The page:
In addition to its proposals (see above) to ensure consistent protection of consumers, the ECB is keen to ensure that safeguarding obligations are extended. It recommends that there should be a consistent obligation to safeguard in Article 9(1) and it should be irrelevant whether the payment institution is engaged in other business activities or not.
In one particular area though the ECB's enthusiasm for consumer protection seems likely to result in practical difficulties for the payments industry: the ECB (like ECON – see below) recommends that Title IV of the proposed directive should apply to payment services in any currency and also (aside from Articles 72 and 74(1)) apply to so-called ‘one-leg’ transactions. This will need more thought: as an example, Article 69 requires Member States to ensure that a payment order is deemed to be received when the payment order is received by the payer's PSP. The ECB does not elucidate what it expects will (or should) happen where the payer's PSP is outside the EU and a different time for receipt may be deemed under local law.
One voice among many
The ECB's opinion is just one of a plethora that have been generated by European institutions, as PSD2 is currently being reviewed by both the European Parliament and also by the Council of the EU, which represents the EU's Member States. This parallel process has resulted in recommendations being made:
to the European Commission by the European Data Protection Supervisor on 5 December 2013 and by the Commission's European Economic and Social Committee on 11 December 2013; and
to the European Parliament by its Committee on Legal Affairs for the Committee on Economic and Monetary Affairs on 18 December 2013 and its Committee on Economic and Monetary Affairs (‘ECON’), in a report adopted on 20 February 2014.
Each entity has focussed on different angles, although there has been little comment on the proposed exemptions from PSD2, which is perhaps surprising given the concerns within the industry as to the lack of clarity in this regard. However, collectively, they have made a wealth of suggestions: the ECON report alone contains nearly 600 proposed amendments, many of which are similar or identical to those recommended by the ECB3, but the majority of which differ in approach or go beyond the areas commented upon by the ECB.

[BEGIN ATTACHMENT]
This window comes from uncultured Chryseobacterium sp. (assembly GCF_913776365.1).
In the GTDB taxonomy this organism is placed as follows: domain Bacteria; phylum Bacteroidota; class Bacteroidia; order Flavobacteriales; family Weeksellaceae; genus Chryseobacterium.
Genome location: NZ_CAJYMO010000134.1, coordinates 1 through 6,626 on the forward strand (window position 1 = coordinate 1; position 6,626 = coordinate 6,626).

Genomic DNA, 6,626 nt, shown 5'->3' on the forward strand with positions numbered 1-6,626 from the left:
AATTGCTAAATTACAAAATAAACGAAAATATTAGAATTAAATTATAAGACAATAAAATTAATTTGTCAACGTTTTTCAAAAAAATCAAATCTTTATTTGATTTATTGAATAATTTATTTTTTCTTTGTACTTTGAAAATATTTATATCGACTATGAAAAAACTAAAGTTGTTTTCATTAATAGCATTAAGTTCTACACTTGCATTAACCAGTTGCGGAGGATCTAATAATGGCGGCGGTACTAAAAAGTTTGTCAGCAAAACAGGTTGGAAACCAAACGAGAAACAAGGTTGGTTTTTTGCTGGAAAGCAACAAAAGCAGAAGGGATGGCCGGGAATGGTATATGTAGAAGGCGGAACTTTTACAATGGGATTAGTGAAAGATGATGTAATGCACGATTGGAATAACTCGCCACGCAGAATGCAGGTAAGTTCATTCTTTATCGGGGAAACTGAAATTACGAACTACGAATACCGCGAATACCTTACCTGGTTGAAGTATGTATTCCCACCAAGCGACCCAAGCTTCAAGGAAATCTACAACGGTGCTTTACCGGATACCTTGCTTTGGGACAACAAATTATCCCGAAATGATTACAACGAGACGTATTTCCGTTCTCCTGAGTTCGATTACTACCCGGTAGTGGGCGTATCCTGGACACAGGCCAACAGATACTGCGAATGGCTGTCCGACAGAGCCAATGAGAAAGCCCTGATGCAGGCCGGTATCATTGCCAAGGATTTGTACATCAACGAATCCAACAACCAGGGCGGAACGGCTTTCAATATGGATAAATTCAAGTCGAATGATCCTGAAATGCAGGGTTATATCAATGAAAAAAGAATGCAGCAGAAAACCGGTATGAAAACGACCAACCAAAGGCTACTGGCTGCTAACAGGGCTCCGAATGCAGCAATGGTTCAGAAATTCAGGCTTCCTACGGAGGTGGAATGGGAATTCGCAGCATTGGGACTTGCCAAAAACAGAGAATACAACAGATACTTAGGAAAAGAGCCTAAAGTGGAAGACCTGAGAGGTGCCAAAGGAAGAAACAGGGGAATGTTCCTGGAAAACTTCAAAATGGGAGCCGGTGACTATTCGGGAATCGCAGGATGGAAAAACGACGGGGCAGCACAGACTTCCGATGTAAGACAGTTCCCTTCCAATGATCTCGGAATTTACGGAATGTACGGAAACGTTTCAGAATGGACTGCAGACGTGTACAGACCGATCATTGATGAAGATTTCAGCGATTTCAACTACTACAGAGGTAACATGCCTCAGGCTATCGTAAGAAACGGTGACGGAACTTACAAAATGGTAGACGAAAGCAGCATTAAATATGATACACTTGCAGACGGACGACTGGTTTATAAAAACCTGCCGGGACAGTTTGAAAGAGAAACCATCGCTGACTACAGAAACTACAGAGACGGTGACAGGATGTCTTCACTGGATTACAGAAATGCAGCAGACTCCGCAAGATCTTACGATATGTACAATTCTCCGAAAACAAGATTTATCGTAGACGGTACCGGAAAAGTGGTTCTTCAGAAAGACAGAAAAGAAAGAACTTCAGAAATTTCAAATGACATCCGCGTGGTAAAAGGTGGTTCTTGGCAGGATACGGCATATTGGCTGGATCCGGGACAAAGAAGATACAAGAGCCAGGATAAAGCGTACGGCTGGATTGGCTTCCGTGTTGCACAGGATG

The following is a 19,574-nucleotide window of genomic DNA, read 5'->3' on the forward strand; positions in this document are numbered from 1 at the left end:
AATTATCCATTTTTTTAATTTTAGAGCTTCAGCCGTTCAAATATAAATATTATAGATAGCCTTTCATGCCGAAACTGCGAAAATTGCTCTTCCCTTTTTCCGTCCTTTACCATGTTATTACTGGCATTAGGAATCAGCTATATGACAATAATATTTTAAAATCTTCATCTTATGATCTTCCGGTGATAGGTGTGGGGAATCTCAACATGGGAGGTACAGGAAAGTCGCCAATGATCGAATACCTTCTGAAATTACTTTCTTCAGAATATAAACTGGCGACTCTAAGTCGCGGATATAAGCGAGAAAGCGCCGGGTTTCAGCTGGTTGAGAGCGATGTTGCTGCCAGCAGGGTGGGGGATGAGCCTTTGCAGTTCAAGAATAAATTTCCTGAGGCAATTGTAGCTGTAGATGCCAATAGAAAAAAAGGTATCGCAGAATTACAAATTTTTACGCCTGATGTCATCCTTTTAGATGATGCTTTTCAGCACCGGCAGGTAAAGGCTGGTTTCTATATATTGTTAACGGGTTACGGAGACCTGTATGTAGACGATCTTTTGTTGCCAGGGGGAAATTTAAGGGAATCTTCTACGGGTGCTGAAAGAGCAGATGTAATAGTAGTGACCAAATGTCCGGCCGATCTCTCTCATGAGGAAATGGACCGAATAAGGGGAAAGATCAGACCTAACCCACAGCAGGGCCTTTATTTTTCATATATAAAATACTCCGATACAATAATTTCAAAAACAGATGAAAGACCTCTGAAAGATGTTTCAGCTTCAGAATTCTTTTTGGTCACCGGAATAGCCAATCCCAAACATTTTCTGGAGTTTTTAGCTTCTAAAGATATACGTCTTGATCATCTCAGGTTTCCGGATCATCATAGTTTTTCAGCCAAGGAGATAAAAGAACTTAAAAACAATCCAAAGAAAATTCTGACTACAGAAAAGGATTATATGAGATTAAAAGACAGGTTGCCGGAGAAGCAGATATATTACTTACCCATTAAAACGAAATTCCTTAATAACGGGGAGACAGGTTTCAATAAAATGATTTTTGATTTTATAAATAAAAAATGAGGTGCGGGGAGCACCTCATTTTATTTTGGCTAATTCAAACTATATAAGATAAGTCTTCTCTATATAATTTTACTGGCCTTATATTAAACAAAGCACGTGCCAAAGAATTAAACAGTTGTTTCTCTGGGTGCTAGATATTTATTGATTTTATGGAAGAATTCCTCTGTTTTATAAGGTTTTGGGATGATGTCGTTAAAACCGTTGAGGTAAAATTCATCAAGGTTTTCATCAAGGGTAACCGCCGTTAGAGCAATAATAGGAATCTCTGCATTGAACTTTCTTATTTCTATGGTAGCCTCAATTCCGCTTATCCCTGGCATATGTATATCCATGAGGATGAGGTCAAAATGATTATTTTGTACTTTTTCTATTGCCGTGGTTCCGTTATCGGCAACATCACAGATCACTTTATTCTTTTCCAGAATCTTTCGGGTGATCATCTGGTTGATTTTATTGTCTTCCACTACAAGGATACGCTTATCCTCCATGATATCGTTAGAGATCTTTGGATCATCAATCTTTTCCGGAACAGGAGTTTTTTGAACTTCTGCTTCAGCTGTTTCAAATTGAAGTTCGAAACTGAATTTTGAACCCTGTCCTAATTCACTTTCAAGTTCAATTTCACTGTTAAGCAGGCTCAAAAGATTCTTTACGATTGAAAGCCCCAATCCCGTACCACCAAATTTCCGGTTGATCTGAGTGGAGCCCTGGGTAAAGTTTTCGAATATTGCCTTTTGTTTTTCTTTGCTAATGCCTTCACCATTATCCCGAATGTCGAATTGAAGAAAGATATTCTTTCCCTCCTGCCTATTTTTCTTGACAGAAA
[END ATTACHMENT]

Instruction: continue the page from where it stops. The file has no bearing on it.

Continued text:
The European Parliament considered ECON's report and voted on 3rd April 2014 to adopt its recommendations; it is now for the Commission, the Council and the Parliament to agree on a final text for PSD2.
Although the aim has always been for PSD2 to be agreed during 2014, this will be a challenging timeline and PSD2 cannot, of course, be seen in isolation - it is part of the Commission's ‘payments legislative package’ and will need to be agreed in parallel with the proposed Regulation on Interchange Fees, the NIS Directive and updated data protection rules. With elections to the European Parliament looming on 22 - 25 May and the subsequent reconstitution of the Commission on 1 November, the Parliament, the Council and the Commission have a relatively narrow window within which to address the many concerns voiced by industry and bodies such as the ECB and to agree the final text of PSD2 and the other legislation in the payments package. The European Parliament's decision on 3rd April to consolidate the work done so far and hand it over to the next Parliament (which ensures that the newly elected MEPs can decide to build on the work already done rather than starting from scratch) is a pragmatic and necessary response designed to maintain the legislative momentum.
While the eagerness for legislative change is commendable, it would perhaps be better for the legislators to reach a considered agreement on the payments package, taking into account the advice supplied by experts such as the ECB and the European Data Protection Supervisor, rather than rushing the process and losing the opportunity to create a coherent suite of payments legislation. A delay to 2015 could result in legislation worth waiting for.
In the meantime, we must wait to see the degree to which the ECB's opinion carries weight with the legislators and is taken into account in the agreed text of PSD2.